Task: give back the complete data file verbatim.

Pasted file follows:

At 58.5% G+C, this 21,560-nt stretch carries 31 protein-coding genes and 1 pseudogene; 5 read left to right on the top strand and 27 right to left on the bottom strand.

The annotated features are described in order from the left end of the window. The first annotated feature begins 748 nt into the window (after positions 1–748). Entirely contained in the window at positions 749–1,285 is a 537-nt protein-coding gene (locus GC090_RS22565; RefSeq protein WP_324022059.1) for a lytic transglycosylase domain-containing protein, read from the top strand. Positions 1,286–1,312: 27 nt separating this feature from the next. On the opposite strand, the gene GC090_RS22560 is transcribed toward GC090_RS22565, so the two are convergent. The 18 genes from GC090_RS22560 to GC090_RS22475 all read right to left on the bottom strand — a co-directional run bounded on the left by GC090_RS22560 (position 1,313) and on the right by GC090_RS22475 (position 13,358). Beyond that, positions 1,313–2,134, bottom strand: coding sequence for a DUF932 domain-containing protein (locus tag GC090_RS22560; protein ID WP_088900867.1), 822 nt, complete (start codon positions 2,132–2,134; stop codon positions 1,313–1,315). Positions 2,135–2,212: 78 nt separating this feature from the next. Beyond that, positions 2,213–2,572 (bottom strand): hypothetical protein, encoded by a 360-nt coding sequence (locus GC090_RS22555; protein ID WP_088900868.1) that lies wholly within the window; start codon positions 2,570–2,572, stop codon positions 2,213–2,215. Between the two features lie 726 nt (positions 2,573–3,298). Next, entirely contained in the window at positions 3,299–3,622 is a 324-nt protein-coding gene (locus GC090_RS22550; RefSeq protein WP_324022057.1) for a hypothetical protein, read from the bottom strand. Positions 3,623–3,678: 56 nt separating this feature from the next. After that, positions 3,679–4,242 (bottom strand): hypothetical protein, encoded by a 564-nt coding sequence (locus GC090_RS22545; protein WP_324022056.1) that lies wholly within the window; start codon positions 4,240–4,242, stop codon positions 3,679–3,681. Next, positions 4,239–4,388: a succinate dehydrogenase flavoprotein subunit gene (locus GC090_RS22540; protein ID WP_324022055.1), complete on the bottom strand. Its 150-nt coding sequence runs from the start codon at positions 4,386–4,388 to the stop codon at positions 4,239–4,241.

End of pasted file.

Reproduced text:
At 58.5% G+C, this 21,560-nt stretch carries 31 protein-coding genes and 1 pseudogene; 5 read left to right on the top strand and 27 right to left on the bottom strand.

The annotated features are described in order from the left end of the window. The first annotated feature begins 748 nt into the window (after positions 1–748). Entirely contained in the window at positions 749–1,285 is a 537-nt protein-coding gene (locus GC090_RS22565; RefSeq protein WP_324022059.1) for a lytic transglycosylase domain-containing protein, read from the top strand. Positions 1,286–1,312: 27 nt separating this feature from the next. On the opposite strand, the gene GC090_RS22560 is transcribed toward GC090_RS22565, so the two are convergent. The 18 genes from GC090_RS22560 to GC090_RS22475 all read right to left on the bottom strand — a co-directional run bounded on the left by GC090_RS22560 (position 1,313) and on the right by GC090_RS22475 (position 13,358). Beyond that, positions 1,313–2,134, bottom strand: coding sequence for a DUF932 domain-containing protein (locus tag GC090_RS22560; protein ID WP_088900867.1), 822 nt, complete (start codon positions 2,132–2,134; stop codon positions 1,313–1,315). Positions 2,135–2,212: 78 nt separating this feature from the next. Beyond that, positions 2,213–2,572 (bottom strand): hypothetical protein, encoded by a 360-nt coding sequence (locus GC090_RS22555; protein ID WP_088900868.1) that lies wholly within the window; start codon positions 2,570–2,572, stop codon positions 2,213–2,215. Between the two features lie 726 nt (positions 2,573–3,298). Next, entirely contained in the window at positions 3,299–3,622 is a 324-nt protein-coding gene (locus GC090_RS22550; RefSeq protein WP_324022057.1) for a hypothetical protein, read from the bottom strand. Positions 3,623–3,678: 56 nt separating this feature from the next. After that, positions 3,679–4,242 (bottom strand): hypothetical protein, encoded by a 564-nt coding sequence (locus GC090_RS22545; protein WP_324022056.1) that lies wholly within the window; start codon positions 4,240–4,242, stop codon positions 3,679–3,681. Next, positions 4,239–4,388: a succinate dehydrogenase flavoprotein subunit gene (locus GC090_RS22540; protein ID WP_324022055.1), complete on the bottom strand. Its 150-nt coding sequence runs from the start codon at positions 4,386–4,388 to the stop codon at positions 4,239–4,241.